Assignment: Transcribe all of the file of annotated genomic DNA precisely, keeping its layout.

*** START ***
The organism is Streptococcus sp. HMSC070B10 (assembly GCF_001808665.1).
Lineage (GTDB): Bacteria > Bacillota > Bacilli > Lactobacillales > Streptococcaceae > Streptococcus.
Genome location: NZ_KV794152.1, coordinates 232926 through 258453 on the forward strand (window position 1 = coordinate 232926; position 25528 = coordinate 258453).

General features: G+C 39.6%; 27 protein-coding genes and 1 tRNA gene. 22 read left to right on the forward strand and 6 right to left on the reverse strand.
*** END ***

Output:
The organism is Streptococcus sp. HMSC070B10 (assembly GCF_001808665.1).
Lineage (GTDB): Bacteria > Bacillota > Bacilli > Lactobacillales > Streptococcaceae > Streptococcus.
Genome location: NZ_KV794152.1, coordinates 232926 through 258453 on the forward strand (window position 1 = coordinate 232926; position 25528 = coordinate 258453).

General features: G+C 39.6%; 27 protein-coding genes and 1 tRNA gene. 22 read left to right on the forward strand and 6 right to left on the reverse strand.